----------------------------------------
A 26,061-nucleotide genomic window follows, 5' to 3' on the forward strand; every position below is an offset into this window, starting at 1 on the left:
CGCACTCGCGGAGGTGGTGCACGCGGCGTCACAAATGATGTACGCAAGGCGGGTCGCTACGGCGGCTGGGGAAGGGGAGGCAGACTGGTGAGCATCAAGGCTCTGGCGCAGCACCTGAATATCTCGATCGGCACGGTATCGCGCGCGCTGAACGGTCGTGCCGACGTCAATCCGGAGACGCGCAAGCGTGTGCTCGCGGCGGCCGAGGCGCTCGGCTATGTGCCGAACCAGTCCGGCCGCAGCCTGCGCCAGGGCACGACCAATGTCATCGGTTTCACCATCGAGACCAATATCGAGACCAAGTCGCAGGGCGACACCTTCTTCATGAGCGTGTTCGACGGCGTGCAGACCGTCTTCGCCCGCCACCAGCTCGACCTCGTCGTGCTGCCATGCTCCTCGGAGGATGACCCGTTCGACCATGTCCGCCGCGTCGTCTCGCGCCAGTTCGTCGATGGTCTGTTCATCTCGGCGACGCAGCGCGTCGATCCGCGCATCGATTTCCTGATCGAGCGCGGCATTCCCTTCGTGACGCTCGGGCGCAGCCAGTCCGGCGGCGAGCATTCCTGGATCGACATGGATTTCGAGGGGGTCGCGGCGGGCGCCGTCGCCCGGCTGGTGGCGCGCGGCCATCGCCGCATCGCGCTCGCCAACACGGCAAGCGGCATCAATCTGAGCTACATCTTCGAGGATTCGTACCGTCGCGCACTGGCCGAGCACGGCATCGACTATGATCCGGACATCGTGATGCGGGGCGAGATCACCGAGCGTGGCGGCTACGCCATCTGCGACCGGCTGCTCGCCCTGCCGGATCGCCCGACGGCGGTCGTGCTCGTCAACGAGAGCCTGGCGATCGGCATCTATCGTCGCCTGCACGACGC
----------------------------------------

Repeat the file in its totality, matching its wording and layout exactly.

A 26,061-nucleotide genomic window follows, 5' to 3' on the forward strand; every position below is an offset into this window, starting at 1 on the left:
CGCACTCGCGGAGGTGGTGCACGCGGCGTCACAAATGATGTACGCAAGGCGGGTCGCTACGGCGGCTGGGGAAGGGGAGGCAGACTGGTGAGCATCAAGGCTCTGGCGCAGCACCTGAATATCTCGATCGGCACGGTATCGCGCGCGCTGAACGGTCGTGCCGACGTCAATCCGGAGACGCGCAAGCGTGTGCTCGCGGCGGCCGAGGCGCTCGGCTATGTGCCGAACCAGTCCGGCCGCAGCCTGCGCCAGGGCACGACCAATGTCATCGGTTTCACCATCGAGACCAATATCGAGACCAAGTCGCAGGGCGACACCTTCTTCATGAGCGTGTTCGACGGCGTGCAGACCGTCTTCGCCCGCCACCAGCTCGACCTCGTCGTGCTGCCATGCTCCTCGGAGGATGACCCGTTCGACCATGTCCGCCGCGTCGTCTCGCGCCAGTTCGTCGATGGTCTGTTCATCTCGGCGACGCAGCGCGTCGATCCGCGCATCGATTTCCTGATCGAGCGCGGCATTCCCTTCGTGACGCTCGGGCGCAGCCAGTCCGGCGGCGAGCATTCCTGGATCGACATGGATTTCGAGGGGGTCGCGGCGGGCGCCGTCGCCCGGCTGGTGGCGCGCGGCCATCGCCGCATCGCGCTCGCCAACACGGCAAGCGGCATCAATCTGAGCTACATCTTCGAGGATTCGTACCGTCGCGCACTGGCCGAGCACGGCATCGACTATGATCCGGACATCGTGATGCGGGGCGAGATCACCGAGCGTGGCGGCTACGCCATCTGCGACCGGCTGCTCGCCCTGCCGGATCGCCCGACGGCGGTCGTGCTCGTCAACGAGAGCCTGGCGATCGGCATCTATCGTCGCCTGCACGACGC